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General and Specific Deterrent Effects of Traffic Enforcement: Do we have to Catch Offenders to Reduce Crashes?

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  • Richard Tay

Abstract

The role of deterrence in economics focuses primarily on changing the individual's perceived expected cost of engaging in an illegal activity and the primary impetus of deterrence in law enforcement is to increase the perceived certainty of apprehension and punishment. Using data from the Australian State of Queensland, this paper examined the deterrent effects of increasing the level of police presence and the apprehension rate and found that increasing either the number of random breath tests performed or the proportion of drivers tested positive for drink driving significantly reduced the number of serious crashes on the roads. © 2005 LSE and the University of Bath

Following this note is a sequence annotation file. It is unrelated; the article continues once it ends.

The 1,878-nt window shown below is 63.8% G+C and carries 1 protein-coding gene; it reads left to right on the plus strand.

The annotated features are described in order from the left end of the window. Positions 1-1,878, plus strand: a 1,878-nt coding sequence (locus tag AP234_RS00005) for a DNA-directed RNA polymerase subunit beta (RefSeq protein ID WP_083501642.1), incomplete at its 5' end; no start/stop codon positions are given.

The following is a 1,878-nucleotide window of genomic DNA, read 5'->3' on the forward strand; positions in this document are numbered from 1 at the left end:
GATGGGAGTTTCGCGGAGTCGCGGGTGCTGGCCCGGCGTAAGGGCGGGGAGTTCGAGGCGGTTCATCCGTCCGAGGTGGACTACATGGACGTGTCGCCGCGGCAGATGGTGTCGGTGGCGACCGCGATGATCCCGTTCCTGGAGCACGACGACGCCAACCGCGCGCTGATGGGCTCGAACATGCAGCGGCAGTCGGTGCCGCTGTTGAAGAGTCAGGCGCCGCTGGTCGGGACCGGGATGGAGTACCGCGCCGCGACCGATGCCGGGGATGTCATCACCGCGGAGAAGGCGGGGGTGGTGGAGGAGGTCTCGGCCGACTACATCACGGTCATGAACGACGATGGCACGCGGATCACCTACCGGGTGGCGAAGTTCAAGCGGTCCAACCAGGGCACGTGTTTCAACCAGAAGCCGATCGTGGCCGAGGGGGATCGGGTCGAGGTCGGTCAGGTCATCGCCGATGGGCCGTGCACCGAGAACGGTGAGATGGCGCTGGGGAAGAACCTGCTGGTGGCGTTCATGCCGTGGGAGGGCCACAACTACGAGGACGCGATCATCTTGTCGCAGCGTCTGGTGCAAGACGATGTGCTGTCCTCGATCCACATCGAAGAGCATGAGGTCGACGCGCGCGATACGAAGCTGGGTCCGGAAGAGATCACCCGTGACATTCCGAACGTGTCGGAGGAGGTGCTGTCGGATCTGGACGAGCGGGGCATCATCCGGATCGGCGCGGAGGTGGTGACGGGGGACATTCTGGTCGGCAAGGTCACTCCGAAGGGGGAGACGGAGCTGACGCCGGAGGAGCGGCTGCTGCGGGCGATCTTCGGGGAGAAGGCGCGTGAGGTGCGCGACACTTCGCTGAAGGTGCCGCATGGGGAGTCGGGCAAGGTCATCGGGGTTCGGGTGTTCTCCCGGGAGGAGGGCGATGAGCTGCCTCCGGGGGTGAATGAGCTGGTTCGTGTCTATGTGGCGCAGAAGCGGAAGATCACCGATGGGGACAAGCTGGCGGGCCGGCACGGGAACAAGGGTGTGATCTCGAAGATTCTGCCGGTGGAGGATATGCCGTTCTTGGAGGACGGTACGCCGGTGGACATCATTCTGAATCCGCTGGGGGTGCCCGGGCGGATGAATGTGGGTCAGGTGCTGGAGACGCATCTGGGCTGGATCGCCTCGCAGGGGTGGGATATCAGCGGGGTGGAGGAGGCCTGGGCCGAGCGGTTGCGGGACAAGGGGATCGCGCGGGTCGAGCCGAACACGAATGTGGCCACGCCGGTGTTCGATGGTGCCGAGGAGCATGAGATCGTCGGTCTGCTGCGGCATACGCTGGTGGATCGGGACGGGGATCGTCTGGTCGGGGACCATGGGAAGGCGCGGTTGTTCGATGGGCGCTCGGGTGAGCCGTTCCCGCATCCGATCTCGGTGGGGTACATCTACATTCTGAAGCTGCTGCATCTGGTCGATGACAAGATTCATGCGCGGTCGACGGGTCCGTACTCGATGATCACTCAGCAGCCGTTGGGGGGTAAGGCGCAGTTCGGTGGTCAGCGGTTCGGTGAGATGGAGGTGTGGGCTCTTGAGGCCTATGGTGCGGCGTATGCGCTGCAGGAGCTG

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Bibliographic Info

Article provided by London School of Economics and University of Bath in its journal Journal of Transport Economics and Policy.

Volume (Year): 39 (2005)
Issue (Month): 2 (May)
Pages: 209-224

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Handle: RePEc:tpe:jtecpo:v:39:y:2005:i:2:p:209-224

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Web page: http://www.bath.ac.uk/e-journals/jtep

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Cited by:
  1. Simona Benedettini & Antonio Nicita, 2009. "Deterrence, Incapacitation and Enforcement Design. Evidence from Traffic Enforcement in Italy," Department of Economics University of Siena 564, Department of Economics, University of Siena.
  2. Antonio Nicita & Simona Benedettini, 2012. "The Costs of Avoiding Accidents.Selective Compliance and the 'Peltzman Effect' in Italy," Department of Economics University of Siena 631, Department of Economics, University of Siena.
  3. Benedettini, Simona & Nicita, Antonio, 2012. "The costs of avoiding accidents: Selective compliance and the ‘Peltzman effect’ in Italy," International Review of Law and Economics, Elsevier, vol. 32(2), pages 256-270.

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